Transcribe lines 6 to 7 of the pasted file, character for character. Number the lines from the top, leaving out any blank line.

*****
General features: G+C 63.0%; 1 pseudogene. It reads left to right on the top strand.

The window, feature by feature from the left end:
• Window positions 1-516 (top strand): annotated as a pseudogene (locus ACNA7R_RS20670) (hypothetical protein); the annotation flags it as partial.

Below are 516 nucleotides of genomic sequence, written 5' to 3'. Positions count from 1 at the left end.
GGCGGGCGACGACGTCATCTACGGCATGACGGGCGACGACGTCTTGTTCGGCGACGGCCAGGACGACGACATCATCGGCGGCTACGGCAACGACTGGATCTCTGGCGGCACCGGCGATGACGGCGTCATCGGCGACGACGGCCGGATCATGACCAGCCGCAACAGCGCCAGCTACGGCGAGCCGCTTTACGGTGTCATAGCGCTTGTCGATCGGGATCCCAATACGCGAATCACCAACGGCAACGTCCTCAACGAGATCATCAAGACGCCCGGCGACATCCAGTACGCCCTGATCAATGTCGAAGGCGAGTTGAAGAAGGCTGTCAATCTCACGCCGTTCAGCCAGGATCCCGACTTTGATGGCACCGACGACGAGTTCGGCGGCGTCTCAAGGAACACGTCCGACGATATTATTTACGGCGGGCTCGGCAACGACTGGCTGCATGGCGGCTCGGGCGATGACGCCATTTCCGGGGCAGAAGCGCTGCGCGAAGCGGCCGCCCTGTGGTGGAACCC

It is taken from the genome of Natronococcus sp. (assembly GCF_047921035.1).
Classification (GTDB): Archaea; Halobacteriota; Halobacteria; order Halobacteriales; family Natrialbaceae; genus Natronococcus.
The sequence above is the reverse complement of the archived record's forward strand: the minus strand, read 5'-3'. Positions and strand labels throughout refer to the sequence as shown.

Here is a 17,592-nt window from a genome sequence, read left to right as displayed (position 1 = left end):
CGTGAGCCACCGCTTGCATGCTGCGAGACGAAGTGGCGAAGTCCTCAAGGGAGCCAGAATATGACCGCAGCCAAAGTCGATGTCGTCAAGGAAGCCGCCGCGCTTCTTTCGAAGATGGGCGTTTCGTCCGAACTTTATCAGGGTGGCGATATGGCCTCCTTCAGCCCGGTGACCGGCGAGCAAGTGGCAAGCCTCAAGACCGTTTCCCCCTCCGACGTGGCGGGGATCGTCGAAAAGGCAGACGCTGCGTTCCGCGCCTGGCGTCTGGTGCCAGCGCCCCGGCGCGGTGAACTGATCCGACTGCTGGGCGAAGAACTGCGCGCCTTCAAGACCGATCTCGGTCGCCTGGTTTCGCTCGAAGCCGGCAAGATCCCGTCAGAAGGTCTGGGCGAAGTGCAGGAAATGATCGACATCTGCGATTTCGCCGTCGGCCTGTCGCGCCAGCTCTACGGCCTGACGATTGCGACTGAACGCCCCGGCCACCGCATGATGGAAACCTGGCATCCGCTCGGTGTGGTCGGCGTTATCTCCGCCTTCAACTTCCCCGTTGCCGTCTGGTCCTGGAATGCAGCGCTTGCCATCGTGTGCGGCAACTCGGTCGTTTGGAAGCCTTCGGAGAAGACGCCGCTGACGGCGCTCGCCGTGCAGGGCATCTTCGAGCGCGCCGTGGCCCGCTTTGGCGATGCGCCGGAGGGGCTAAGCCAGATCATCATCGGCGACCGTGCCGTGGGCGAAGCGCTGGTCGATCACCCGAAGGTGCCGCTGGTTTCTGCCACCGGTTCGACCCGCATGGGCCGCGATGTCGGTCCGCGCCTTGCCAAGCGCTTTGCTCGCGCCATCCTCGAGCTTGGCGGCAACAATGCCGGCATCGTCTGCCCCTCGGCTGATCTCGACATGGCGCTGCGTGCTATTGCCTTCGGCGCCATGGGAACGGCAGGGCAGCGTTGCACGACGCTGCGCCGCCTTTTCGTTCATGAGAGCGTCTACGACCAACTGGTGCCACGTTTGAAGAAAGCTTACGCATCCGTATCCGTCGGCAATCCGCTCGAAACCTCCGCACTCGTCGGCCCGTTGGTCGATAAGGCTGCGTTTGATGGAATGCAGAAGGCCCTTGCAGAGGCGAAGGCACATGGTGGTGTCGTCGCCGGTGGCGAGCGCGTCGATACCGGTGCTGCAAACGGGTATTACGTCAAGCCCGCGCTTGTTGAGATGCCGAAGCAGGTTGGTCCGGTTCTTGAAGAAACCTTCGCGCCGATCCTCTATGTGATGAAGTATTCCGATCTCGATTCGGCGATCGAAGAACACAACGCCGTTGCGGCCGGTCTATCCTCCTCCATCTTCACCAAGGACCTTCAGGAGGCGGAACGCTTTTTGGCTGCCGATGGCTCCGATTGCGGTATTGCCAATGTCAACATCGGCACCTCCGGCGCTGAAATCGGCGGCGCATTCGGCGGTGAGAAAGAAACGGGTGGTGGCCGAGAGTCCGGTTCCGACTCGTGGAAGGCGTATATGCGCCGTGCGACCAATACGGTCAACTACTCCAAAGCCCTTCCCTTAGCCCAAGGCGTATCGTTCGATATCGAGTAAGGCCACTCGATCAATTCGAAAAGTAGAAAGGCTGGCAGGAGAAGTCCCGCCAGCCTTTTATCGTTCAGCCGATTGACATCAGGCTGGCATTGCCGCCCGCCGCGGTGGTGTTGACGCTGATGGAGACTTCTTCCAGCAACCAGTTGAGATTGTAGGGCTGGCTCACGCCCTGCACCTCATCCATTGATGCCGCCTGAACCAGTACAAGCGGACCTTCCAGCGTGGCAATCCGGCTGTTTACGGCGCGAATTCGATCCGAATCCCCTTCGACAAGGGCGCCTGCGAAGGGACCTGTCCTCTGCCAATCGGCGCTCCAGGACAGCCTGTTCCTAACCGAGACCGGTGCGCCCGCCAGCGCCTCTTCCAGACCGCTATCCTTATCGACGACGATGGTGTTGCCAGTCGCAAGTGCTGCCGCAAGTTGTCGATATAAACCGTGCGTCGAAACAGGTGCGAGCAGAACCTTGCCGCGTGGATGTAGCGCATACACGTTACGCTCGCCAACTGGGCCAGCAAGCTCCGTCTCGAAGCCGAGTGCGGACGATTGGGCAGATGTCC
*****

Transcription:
It is taken from the genome of Natronococcus sp. (assembly GCF_047921035.1).
Classification (GTDB): Archaea; Halobacteriota; Halobacteria; order Halobacteriales; family Natrialbaceae; genus Natronococcus.